I was going to write this in and ask Cecil, but I won’t bother if someone on here knows. Does anyone know how store brands are made? I orginally thought it was one giant store brand factory that makes hundreds of different items, but I saw a message on a first aid product that said that the manufacturer didn’t make store brand products. In a typical factory, Kraft for example, are there two conveyor belts? One with Kraft American cheese singles, and one with the store brands, where they use crappier ingredients and do whatever they can to make the product worse. I’m sorry if this question seems confusing, but I would like to know exactly how store brands are made and how they are always worse and cheaper.
They are often made at the same facility and same lines as the name brand products, at times with no product quality differences (certain contact lenses). Then there are some plants that make only store brand versions of a given product (a diaper facility near Waco, TX, used to be Paragon, I think they have been bought). Store Brand Produce can have higher quality requirements than some major brands, but packed in the same facility as the Name Brand. It is all over the map.
According to this page:
Manufacturers of store brand products fall into four classifications:
[ul][li]Large national brand manufacturers that utilize their expertise and excess plant capacity to supply store brands [/li][li]Small, quality manufacturers who specialize in particular product lines and concentrate on producing store brands almost exclusively. Often these companies are owned by corporations that also produce national brands [/li][li]Major retailers and wholesalers that own their own manufacturing facilities and provide store brand products for themselves [/li][li]Regional brand manufacturers that produce private label products for specific markets[/ul][/li][/quote]
The answer to your question is “depends”. Some companies manufacture all their products in one central facility while others purchase the products from manufacturers overseas and then stick their label on it. Totally depends on the product.
As some people have said, sometimes store brands are not worse. Research has shown that store brands are more useful in generating store profit if they are marketed as quite good quality and medium price rather than “el cheapo”.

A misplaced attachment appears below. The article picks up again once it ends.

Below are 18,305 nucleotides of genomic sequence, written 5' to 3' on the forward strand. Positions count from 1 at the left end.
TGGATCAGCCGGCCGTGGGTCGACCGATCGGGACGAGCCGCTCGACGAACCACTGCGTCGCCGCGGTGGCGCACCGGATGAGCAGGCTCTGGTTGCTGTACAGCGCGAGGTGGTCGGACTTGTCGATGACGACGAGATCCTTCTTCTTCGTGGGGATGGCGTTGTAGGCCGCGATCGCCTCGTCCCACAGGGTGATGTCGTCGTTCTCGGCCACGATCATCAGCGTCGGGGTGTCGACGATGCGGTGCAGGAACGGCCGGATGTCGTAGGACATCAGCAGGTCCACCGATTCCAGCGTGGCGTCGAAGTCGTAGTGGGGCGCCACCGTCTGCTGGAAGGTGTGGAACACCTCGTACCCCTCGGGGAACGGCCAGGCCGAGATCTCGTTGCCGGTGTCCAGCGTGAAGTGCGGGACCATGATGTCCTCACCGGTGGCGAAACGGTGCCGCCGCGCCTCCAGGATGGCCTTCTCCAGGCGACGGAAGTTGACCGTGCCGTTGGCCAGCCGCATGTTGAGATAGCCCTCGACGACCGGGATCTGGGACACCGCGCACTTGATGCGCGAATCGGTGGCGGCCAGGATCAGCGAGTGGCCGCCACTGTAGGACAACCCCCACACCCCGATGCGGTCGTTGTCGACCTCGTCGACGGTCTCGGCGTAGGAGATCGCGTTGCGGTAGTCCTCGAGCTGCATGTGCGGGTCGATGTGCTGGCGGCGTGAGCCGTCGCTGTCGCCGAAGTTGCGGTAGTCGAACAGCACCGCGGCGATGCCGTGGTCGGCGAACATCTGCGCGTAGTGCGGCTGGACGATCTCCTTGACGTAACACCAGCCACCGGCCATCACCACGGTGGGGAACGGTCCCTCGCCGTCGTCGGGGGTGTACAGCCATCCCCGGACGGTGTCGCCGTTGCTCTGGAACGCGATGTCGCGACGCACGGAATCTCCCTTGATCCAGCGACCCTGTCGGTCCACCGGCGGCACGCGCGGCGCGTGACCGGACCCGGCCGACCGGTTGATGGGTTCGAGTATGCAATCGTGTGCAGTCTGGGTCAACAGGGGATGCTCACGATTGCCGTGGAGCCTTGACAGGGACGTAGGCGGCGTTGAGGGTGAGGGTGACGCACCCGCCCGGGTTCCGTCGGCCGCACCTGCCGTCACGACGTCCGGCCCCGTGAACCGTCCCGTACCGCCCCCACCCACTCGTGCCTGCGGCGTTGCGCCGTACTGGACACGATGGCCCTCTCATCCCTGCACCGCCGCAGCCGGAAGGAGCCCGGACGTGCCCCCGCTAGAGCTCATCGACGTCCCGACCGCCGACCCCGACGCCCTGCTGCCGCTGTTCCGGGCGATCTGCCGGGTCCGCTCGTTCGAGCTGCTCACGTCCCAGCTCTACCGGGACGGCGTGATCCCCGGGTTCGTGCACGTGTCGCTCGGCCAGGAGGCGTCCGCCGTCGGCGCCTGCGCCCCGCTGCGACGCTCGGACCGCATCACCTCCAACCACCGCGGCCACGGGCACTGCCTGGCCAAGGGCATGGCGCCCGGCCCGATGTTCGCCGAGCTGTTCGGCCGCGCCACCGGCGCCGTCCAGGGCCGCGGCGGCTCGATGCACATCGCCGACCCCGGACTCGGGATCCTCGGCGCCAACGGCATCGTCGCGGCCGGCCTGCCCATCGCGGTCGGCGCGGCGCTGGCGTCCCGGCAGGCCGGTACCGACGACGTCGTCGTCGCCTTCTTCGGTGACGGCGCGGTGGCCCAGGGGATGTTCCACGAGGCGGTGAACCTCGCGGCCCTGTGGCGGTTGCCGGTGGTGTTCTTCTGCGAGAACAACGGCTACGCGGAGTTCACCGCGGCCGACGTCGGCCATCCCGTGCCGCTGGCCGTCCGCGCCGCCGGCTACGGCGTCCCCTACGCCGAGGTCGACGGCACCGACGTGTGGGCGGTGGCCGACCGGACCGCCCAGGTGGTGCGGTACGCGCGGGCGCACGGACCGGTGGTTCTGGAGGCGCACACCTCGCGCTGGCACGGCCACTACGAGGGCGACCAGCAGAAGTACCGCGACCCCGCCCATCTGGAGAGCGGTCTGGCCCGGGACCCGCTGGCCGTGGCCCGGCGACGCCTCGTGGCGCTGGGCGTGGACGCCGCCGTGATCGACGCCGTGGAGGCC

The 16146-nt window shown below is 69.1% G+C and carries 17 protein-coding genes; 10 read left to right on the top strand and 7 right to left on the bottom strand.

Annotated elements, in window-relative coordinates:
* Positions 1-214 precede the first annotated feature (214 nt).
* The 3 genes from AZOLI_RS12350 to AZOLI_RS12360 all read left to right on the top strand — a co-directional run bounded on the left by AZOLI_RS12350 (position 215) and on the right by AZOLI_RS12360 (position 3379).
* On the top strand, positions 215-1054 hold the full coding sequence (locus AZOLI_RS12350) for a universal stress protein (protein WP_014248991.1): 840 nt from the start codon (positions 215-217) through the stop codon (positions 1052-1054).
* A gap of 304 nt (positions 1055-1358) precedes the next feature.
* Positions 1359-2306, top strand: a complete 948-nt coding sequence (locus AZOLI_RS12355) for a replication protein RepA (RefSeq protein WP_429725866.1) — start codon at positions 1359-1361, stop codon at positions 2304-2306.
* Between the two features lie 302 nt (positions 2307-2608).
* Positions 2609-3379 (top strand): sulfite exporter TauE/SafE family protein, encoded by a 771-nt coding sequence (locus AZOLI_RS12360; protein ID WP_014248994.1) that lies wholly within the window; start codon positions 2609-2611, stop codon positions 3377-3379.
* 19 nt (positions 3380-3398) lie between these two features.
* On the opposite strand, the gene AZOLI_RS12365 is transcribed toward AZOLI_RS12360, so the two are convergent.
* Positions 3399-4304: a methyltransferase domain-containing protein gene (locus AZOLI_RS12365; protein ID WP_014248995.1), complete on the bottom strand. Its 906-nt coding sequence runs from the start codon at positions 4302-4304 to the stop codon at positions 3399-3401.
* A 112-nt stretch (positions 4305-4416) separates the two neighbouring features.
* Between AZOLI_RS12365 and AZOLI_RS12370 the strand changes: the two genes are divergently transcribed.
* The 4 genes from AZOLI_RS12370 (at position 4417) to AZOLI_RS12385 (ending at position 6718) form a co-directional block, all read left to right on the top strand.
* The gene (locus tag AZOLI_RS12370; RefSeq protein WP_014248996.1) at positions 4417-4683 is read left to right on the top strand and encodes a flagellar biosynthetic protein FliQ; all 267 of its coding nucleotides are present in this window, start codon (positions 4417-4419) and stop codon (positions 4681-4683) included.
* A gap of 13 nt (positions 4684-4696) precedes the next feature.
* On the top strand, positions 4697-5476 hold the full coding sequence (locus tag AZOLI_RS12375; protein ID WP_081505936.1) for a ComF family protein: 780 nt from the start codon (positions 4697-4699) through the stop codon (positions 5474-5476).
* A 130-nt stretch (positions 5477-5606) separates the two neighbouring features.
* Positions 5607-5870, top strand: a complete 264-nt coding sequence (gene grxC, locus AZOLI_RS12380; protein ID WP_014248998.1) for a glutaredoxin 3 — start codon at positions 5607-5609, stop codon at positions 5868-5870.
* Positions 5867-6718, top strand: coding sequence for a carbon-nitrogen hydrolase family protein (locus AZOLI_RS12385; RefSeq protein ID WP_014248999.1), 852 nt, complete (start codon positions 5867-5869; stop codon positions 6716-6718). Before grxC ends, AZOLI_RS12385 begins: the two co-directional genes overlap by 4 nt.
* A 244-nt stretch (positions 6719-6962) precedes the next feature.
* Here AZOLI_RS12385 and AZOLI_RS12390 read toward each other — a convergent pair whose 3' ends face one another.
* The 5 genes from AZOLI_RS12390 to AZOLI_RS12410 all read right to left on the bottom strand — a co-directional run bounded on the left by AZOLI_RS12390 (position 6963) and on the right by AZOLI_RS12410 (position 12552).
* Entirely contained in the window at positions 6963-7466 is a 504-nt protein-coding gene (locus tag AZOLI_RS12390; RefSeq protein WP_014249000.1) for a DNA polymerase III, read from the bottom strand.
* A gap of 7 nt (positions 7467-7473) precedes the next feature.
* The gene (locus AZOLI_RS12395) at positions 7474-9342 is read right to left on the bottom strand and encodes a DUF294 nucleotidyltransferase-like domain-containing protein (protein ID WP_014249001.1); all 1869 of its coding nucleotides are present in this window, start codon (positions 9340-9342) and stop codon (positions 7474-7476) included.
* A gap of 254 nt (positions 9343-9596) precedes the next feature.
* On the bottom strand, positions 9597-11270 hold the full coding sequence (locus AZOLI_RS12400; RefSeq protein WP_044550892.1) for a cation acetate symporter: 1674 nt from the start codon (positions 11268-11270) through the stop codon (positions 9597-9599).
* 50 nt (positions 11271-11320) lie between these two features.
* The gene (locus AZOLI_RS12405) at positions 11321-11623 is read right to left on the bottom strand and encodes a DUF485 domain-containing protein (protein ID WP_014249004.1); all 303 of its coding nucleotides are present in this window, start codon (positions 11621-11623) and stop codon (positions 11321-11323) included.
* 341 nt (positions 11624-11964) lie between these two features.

They help in generating store loyalty and attracting shoppers to the store, where they will then also buy national brand items.
The other day I was in Safeway, and saw their brand of orange juice with an extra sticker on the shelf tag: “$2.09 Buy Safeway instead of the national brand and SAVE!” The “national brand” next to it was $1.99.
Sometimes it just doesn’t work.
Store brands have a label which includes language like “Distributed by XYZ Supermarkets, Inc”. This means they don’t actually manufacture the product, only distribute it.
Well guess what?
In recent years, many heavily advertised national brands such as Wheaties, Cheerios, Star Kist tuna, or Hormel chile are now “distributed by”. I take that to mean that these companies are merely shells and that they have closes their manufacturing facilities and farmed out that work and merely live off their reputations.
Check your pantries. I think you will find many examples.
Oops! Almost wrote “Check your panties”.
I just want to point out that logic does not require store/generic brands to be worse to be cheaper. The money saved on advertising would allow them to use the same ingredients and processes and still make money.
Personally, I can in no way tell the difference between store brand dried spaghetti and brand name dried spaghetti. This has been true across a wide variety of brands. OTOH, oatmeal varies greatly. I have had good luck buying the store brand of anything the first time, and if it’s fine, stick with it. If it’s not, look for a brand you like.
The OP may be thinking of the generic products that were a fad about ten years ago. An article I read recently talked about their demise.
These products were deliberately produced in the cheapest possible packaging so that they would look inexpensive and stand out from the fancy brand names. At first, they were close to the same quality as the store brands but as more competitors entered the market with ever cheaper generics, their quality also went south. Gresham’s Law at work. Soon all generics were tainted with the poor quality label.